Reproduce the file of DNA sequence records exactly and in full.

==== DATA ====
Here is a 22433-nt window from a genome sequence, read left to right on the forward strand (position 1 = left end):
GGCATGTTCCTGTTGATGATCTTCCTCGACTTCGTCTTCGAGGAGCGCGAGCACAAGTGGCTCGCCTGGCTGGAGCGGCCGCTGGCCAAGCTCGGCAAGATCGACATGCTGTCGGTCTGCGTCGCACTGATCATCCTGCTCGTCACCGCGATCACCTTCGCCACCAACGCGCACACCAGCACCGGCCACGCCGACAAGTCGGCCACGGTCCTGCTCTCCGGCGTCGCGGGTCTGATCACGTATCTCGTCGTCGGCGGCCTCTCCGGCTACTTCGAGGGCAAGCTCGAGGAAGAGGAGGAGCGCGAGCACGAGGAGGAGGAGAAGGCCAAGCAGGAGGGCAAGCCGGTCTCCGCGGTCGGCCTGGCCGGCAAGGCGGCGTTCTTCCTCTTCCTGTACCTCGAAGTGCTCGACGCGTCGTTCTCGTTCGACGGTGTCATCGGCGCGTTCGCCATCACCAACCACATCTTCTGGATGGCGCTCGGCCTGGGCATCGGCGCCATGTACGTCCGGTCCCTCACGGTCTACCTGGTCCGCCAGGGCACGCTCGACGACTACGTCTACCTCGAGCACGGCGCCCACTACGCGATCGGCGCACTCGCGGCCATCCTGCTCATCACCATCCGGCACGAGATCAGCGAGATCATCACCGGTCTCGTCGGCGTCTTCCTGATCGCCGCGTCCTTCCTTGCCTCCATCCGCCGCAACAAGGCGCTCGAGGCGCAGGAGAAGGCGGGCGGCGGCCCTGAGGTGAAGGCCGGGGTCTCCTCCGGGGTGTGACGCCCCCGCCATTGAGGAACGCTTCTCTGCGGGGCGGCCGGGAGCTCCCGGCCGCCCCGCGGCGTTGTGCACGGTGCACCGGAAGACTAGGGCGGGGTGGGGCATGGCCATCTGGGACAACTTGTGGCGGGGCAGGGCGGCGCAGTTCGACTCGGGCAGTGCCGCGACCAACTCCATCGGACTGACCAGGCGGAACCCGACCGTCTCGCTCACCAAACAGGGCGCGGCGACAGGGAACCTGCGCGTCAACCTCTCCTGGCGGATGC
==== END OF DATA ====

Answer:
Here is a 22433-nt window from a genome sequence, read left to right on the forward strand (position 1 = left end):
GGCATGTTCCTGTTGATGATCTTCCTCGACTTCGTCTTCGAGGAGCGCGAGCACAAGTGGCTCGCCTGGCTGGAGCGGCCGCTGGCCAAGCTCGGCAAGATCGACATGCTGTCGGTCTGCGTCGCACTGATCATCCTGCTCGTCACCGCGATCACCTTCGCCACCAACGCGCACACCAGCACCGGCCACGCCGACAAGTCGGCCACGGTCCTGCTCTCCGGCGTCGCGGGTCTGATCACGTATCTCGTCGTCGGCGGCCTCTCCGGCTACTTCGAGGGCAAGCTCGAGGAAGAGGAGGAGCGCGAGCACGAGGAGGAGGAGAAGGCCAAGCAGGAGGGCAAGCCGGTCTCCGCGGTCGGCCTGGCCGGCAAGGCGGCGTTCTTCCTCTTCCTGTACCTCGAAGTGCTCGACGCGTCGTTCTCGTTCGACGGTGTCATCGGCGCGTTCGCCATCACCAACCACATCTTCTGGATGGCGCTCGGCCTGGGCATCGGCGCCATGTACGTCCGGTCCCTCACGGTCTACCTGGTCCGCCAGGGCACGCTCGACGACTACGTCTACCTCGAGCACGGCGCCCACTACGCGATCGGCGCACTCGCGGCCATCCTGCTCATCACCATCCGGCACGAGATCAGCGAGATCATCACCGGTCTCGTCGGCGTCTTCCTGATCGCCGCGTCCTTCCTTGCCTCCATCCGCCGCAACAAGGCGCTCGAGGCGCAGGAGAAGGCGGGCGGCGGCCCTGAGGTGAAGGCCGGGGTCTCCTCCGGGGTGTGACGCCCCCGCCATTGAGGAACGCTTCTCTGCGGGGCGGCCGGGAGCTCCCGGCCGCCCCGCGGCGTTGTGCACGGTGCACCGGAAGACTAGGGCGGGGTGGGGCATGGCCATCTGGGACAACTTGTGGCGGGGCAGGGCGGCGCAGTTCGACTCGGGCAGTGCCGCGACCAACTCCATCGGACTGACCAGGCGGAACCCGACCGTCTCGCTCACCAAACAGGGCGCGGCGACAGGGAACCTGCGCGTCAACCTCTCCTGGCGGATGC